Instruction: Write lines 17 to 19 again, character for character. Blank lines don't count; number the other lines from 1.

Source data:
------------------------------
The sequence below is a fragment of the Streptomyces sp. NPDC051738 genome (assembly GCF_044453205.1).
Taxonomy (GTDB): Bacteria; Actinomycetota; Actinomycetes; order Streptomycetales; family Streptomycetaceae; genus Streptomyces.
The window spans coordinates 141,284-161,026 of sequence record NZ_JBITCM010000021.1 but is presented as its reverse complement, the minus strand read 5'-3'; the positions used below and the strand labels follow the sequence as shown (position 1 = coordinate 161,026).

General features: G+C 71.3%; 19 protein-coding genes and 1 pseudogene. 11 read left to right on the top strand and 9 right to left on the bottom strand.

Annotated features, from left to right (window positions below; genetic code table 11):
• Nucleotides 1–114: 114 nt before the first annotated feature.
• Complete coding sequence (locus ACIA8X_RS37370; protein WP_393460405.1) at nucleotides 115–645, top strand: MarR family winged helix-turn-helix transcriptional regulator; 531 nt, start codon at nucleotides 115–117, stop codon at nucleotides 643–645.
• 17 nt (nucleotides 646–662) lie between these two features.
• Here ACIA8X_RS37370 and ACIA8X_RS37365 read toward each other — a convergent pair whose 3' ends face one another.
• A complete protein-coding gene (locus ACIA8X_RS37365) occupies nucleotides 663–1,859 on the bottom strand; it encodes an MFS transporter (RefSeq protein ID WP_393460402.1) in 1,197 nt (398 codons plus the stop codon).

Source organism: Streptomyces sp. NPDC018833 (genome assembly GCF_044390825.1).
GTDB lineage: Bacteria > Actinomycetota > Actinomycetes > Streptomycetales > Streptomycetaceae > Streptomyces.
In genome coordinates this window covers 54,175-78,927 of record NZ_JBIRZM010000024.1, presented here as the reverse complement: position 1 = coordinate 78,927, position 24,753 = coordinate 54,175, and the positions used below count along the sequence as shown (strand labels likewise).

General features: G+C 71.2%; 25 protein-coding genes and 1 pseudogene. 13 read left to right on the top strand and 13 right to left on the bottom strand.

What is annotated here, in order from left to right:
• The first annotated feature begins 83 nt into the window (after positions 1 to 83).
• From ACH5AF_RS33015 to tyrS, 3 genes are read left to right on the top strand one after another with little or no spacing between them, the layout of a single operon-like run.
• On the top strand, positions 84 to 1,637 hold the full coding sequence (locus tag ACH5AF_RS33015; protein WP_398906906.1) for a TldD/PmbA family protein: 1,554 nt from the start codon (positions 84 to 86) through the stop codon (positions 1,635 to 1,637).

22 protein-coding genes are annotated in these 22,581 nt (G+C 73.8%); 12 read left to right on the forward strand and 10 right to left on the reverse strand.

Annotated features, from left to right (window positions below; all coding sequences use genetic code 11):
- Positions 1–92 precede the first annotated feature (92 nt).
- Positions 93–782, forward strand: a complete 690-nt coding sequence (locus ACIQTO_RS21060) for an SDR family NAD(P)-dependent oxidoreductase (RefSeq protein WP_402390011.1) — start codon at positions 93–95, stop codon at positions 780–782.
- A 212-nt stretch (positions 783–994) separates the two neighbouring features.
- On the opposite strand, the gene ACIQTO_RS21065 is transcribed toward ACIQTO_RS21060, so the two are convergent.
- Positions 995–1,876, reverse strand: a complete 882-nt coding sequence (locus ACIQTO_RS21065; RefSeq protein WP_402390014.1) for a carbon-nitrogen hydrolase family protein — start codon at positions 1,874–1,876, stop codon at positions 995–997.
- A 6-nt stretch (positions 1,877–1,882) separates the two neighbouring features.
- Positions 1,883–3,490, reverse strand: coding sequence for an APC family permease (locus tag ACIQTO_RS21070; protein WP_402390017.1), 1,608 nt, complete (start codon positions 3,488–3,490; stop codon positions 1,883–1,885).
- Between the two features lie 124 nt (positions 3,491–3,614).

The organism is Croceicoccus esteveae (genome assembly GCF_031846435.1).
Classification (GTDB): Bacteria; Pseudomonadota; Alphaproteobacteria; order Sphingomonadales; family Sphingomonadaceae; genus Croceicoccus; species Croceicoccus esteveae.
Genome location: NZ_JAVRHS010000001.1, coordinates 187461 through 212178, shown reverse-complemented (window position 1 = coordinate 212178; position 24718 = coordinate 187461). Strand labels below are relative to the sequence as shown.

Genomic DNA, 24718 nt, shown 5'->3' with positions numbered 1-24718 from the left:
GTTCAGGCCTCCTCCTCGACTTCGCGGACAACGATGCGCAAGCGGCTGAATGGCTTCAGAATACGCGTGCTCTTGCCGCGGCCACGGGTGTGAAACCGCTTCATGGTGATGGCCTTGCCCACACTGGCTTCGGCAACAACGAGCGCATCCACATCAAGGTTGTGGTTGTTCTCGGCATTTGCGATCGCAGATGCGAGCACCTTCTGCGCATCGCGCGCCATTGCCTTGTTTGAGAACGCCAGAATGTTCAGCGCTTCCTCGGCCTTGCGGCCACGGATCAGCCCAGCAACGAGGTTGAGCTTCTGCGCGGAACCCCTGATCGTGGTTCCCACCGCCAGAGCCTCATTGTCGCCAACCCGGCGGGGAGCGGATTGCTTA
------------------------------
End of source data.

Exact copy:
• From ACH5AF_RS33015 to tyrS, 3 genes are read left to right on the top strand one after another with little or no spacing between them, the layout of a single operon-like run.
• On the top strand, positions 84 to 1,637 hold the full coding sequence (locus tag ACH5AF_RS33015; protein WP_398906906.1) for a TldD/PmbA family protein: 1,554 nt from the start codon (positions 84 to 86) through the stop codon (positions 1,635 to 1,637).

22 protein-coding genes are annotated in these 22,581 nt (G+C 73.8%); 12 read left to right on the forward strand and 10 right to left on the reverse strand.